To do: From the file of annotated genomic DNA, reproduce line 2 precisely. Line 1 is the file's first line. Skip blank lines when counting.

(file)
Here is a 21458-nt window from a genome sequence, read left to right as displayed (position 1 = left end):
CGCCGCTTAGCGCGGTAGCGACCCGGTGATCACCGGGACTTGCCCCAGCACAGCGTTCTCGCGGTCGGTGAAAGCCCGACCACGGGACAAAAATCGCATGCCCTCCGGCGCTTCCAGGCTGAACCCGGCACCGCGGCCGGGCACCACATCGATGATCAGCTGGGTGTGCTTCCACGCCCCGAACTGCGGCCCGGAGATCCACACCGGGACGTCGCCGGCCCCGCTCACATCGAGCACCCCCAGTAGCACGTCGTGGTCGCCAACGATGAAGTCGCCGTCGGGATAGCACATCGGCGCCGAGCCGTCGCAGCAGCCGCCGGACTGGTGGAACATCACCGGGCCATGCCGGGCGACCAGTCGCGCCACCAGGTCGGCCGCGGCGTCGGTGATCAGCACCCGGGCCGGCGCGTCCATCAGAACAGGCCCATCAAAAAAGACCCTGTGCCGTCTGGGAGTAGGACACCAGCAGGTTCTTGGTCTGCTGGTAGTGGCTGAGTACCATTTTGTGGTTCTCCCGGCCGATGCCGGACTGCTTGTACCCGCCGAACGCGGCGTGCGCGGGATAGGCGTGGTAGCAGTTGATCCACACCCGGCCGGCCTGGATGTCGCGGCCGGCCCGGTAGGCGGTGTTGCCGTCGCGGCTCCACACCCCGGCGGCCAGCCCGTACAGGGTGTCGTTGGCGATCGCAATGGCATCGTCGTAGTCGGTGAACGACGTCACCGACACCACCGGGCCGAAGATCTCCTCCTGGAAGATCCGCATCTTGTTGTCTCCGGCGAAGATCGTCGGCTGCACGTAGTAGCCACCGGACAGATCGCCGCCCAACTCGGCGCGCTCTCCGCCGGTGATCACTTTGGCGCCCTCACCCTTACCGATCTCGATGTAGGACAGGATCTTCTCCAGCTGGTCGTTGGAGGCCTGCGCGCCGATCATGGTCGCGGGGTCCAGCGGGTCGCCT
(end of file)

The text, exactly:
CGCCGCTTAGCGCGGTAGCGACCCGGTGATCACCGGGACTTGCCCCAGCACAGCGTTCTCGCGGTCGGTGAAAGCCCGACCACGGGACAAAAATCGCATGCCCTCCGGCGCTTCCAGGCTGAACCCGGCACCGCGGCCGGGCACCACATCGATGATCAGCTGGGTGTGCTTCCACGCCCCGAACTGCGGCCCGGAGATCCACACCGGGACGTCGCCGGCCCCGCTCACATCGAGCACCCCCAGTAGCACGTCGTGGTCGCCAACGATGAAGTCGCCGTCGGGATAGCACATCGGCGCCGAGCCGTCGCAGCAGCCGCCGGACTGGTGGAACATCACCGGGCCATGCCGGGCGACCAGTCGCGCCACCAGGTCGGCCGCGGCGTCGGTGATCAGCACCCGGGCCGGCGCGTCCATCAGAACAGGCCCATCAAAAAAGACCCTGTGCCGTCTGGGAGTAGGACACCAGCAGGTTCTTGGTCTGCTGGTAGTGGCTGAGTACCATTTTGTGGTTCTCCCGGCCGATGCCGGACTGCTTGTACCCGCCGAACGCGGCGTGCGCGGGATAGGCGTGGTAGCAGTTGATCCACACCCGGCCGGCCTGGATGTCGCGGCCGGCCCGGTAGGCGGTGTTGCCGTCGCGGCTCCACACCCCGGCGGCCAGCCCGTACAGGGTGTCGTTGGCGATCGCAATGGCATCGTCGTAGTCGGTGAACGACGTCACCGACACCACCGGGCCGAAGATCTCCTCCTGGAAGATCCGCATCTTGTTGTCTCCGGCGAAGATCGTCGGCTGCACGTAGTAGCCACCGGACAGATCGCCGCCCAACTCGGCGCGCTCTCCGCCGGTGATCACTTTGGCGCCCTCACCCTTACCGATCTCGATGTAGGACAGGATCTTCTCCAGCTGGTCGTTGGAGGCCTGCGCGCCGATCATGGTCGCGGGGTCCAGCGGGTCGCCT